• The sample Exploit is a ssh login using a known public key. This satisfies the definition for Exploit, as all it does is provide the opportunity to run code on the target system (i.e. Remote Code execution)
  • The sample payload simply emits the current user it is run as, and places a file on the target machine as proof that it ran there.

Exploit Sample bash script:

ssh $1@$2 -p $3 "bash -s" -- < $4

Payload Sample bash script:

echo "I am $(whoami)!"
echo "This file was created using the payload!" > I-was-here.txt
echo "File planted. Good bye!"

Exploit development in Metasploit

The Metasploit framework is made up of a variety of different Modules, targeted at supporting as many different activities around the exploitation of vulnerabilities as possible, starting with scanning for vulnerabilities, the exploit itself and ending with post exploitation tasks like data exfiltration. [7]

Two of these module types are "exploit" and "payload", with the goals and functionality described above.

While it is possible to develop one's own Metasploit exploits, and in fact even encouraged by the team behind the Metasploit Framework, developing one's own payloads, also known as BYOP (="Bring Your Own Payload"), while possible, is not officially supported by Metasploit and not easy to integrate. Developing own payloads requires setting up the entire infrastructure (e.g. C2/Command and Control servers, transmission protocols (which sometimes have to be customized),...) and tools from scratch, while writing own exploits is vastly easier using existing integrations into the Metasploit Framework, which simplifies and standardizes many tasks required for exploits [8]. Compared to custom payloads, built-in payloads are very easy to use, and come with any tools that are needed like, for example, an all-batteries-included server implementation for the reverse shell payloads to connect to and establish the reverse shell.

Metasploit exploits (mostly written in Ruby, but Python is also possible, although not as well documented) can be directly integrated into Metasploit by simply placing them in a subfolder of `~/.msf4/modules/exploits`. These exploits will then be available from within Metasploit just like any built-in exploits. For example, if an exploit is placed as `~/.msf4/modules/exploits/demo/ssh_login.rb`, it will be displayed in Metasploit as an exploit with the name "demo/ssh_login.rb".

While it is difficult and very time consuming to develop own payloads, these custom payloads can be used together with Metasploit exploits using the following methods:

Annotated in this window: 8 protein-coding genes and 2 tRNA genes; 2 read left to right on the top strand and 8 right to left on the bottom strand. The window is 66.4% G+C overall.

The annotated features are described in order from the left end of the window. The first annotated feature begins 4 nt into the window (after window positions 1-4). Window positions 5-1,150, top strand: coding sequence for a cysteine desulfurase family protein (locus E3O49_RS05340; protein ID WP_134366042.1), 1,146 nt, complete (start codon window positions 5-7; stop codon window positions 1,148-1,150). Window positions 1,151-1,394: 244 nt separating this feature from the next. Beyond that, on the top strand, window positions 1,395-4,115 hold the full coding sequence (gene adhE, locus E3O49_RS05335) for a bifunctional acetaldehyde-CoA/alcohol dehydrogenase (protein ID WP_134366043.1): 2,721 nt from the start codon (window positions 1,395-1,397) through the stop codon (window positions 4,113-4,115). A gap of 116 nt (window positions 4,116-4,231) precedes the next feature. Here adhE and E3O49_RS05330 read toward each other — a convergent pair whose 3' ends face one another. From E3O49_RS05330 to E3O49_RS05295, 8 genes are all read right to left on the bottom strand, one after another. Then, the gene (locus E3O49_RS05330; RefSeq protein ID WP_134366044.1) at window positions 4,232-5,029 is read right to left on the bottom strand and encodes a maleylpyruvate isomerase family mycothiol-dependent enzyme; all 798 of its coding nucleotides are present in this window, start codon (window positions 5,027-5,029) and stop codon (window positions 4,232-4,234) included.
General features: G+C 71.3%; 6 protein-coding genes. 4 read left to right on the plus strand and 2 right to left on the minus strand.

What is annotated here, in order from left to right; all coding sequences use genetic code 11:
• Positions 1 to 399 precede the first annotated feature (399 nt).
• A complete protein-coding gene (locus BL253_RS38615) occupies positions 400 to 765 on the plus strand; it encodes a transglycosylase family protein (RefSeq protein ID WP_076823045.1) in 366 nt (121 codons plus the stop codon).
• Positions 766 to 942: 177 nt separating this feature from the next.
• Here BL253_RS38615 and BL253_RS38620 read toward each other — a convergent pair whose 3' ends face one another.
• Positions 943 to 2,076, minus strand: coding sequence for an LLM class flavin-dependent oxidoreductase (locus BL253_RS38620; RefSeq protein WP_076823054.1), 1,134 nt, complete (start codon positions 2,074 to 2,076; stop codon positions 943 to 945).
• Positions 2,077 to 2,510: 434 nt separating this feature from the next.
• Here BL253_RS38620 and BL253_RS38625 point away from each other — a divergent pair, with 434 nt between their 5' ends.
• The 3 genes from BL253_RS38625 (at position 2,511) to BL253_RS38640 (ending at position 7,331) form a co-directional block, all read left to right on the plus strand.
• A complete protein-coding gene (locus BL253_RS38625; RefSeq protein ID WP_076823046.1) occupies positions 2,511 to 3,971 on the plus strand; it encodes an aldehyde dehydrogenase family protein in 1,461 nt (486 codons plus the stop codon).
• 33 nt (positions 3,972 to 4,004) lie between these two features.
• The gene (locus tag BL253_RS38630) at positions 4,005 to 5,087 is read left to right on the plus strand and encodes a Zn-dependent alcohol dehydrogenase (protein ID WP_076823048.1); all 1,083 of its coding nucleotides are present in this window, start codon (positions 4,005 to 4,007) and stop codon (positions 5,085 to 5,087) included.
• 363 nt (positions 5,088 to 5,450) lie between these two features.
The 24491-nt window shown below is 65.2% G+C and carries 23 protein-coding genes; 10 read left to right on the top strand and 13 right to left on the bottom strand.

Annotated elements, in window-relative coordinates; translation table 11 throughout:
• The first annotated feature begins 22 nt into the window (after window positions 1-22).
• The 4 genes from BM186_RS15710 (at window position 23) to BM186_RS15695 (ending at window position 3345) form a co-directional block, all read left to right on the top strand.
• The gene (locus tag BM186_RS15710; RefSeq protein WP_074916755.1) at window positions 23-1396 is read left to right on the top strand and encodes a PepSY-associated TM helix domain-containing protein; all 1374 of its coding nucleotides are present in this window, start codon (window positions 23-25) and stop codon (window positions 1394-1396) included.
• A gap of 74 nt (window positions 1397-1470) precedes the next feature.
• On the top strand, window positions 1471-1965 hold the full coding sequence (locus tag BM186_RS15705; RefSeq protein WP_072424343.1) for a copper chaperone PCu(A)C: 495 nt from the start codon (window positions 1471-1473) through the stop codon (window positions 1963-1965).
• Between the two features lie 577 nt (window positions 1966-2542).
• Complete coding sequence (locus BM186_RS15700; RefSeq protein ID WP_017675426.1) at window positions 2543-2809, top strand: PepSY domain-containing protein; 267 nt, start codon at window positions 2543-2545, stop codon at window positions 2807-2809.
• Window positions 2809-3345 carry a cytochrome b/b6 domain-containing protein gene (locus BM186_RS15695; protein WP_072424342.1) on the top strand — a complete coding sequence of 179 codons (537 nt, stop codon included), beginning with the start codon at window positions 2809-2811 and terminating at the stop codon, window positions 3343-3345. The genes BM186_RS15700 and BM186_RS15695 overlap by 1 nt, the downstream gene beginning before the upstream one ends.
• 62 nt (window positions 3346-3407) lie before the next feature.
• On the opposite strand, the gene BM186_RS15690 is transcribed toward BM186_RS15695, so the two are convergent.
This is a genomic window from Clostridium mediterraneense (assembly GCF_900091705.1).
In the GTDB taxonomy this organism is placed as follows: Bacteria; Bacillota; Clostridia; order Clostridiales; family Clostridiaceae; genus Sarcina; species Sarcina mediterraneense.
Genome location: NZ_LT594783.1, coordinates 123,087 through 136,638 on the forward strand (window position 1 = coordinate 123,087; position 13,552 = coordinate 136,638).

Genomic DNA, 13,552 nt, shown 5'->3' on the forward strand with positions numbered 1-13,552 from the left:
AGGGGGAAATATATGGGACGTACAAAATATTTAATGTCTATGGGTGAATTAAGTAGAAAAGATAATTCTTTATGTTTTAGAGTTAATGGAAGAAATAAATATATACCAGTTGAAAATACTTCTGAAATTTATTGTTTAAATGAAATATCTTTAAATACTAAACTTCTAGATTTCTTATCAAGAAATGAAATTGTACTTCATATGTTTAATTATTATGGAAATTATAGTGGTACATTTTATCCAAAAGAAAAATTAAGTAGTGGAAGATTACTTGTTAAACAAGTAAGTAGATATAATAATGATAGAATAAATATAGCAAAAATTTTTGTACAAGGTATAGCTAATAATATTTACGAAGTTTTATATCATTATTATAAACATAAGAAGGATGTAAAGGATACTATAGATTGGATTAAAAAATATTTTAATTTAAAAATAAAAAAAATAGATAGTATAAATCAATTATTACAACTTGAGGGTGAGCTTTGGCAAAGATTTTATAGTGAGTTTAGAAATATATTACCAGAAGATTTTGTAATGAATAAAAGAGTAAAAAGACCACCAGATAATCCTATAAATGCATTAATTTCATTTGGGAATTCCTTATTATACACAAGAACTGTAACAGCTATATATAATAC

• The `payload/generic/custom` is a built-in payload which can be provided with a file or url which is included in the payload. However, this both requires a custom payload (with all the infrastructure) and at the same time is very hard to troubleshoot, as an unsuccessful execution simply exits the attempt, without any feedback.
  • Multi-stage Payloads can download a custom payload as one of it's steps, but this also requires first developing the payload and infrastructure.
  • The Metasploit Framework does not just contain the main `msfconsole` tool, but also other tools like `msfvenom` which is used for encoding and manipulating payloads. Like the other options for developing custom payloads, this tool has a higher barrier for entry than the relatively simple `msfconsole` and it's pre-configured ready-to run exploits, payloads and other tools.

There is one alternative to writing a custom payload in some cases, for example when all that is needed is a custom tool to use once connected to the attacked system. In these cases, it can be feasable to instead develop a custom Meterpreter Module, which is then usable using the powerful built-in Meterpreter payloads and it is even possible to load custom Meterpreter modules after a session is already established, since Meterpreter Modules are executed on the attacker's machine and Meterpreter is responsible for resolving the commands using Metasploit features like Railgun (an integration for Windows Meterpreter that allows full control of the Windows API) [9]. This makes development easier, but also limits what a Meterpreter Module can do to what Meterpreter itself is able to do.